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Duke Energy Ohio Electric Security Plan Case
Duke Energy Ohio filed an application before the Public Utility Commission of Ohio seeking approval of an electric security plan (ESP), which included a request for approval of what the company calls a “Price Stabilization Rider” (PSR). Duke proposed this rider as a non-by passable charge through which the company would pass on to its customers the costs associated with its 9 percent ownership interest and contractual entitlement in the Ohio Valley Electric Corporation’s two aging coal-fired power plants. Customers would then be credited for any revenues earned from selling the OVEC generation into the PJM energy and capacity markets. Duke claims that over the life of the rider (which runs until 2040), a net benefit will accrue to customers, though it offered no evidence for this claim.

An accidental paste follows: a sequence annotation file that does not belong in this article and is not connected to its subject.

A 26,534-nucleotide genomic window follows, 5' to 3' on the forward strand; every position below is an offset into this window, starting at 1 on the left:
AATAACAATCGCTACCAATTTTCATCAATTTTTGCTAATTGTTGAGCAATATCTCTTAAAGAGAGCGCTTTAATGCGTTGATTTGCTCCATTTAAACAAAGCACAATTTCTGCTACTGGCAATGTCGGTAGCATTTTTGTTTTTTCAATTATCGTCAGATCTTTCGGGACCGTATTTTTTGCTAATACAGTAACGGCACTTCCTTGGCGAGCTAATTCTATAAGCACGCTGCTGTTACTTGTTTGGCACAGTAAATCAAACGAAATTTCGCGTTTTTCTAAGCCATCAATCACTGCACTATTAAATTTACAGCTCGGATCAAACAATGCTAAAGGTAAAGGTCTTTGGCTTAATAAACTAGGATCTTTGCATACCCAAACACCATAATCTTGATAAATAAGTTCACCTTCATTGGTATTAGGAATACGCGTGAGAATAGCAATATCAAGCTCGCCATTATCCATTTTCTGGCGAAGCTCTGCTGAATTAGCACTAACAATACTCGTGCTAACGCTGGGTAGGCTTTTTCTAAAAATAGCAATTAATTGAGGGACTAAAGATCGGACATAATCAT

Synapse was retained by Sierra Club to review the company’s application, supporting testimony, workpapers, and discovery in the proceeding, focusing on the proposed PSR. Synapse found that the PSR could be adverse to state and public interests in several ways, including the fact that, based on the company’s own analysis, it will result in cumulative net costs to consumers through at least 2024. If the company’s predictions about future energy and capacity prices are wrong, or if costs of power from the OVEC assets increase significantly in the coming years as a result of environmental regulations, it is possible that Duke Energy Ohio’s customers will never see any financial benefits from the PSR. The Commission agreed with Synapse and with intervenors who shared this concern, and rejected the PSR on the grounds that the rider, as proposed, would not benefit ratepayers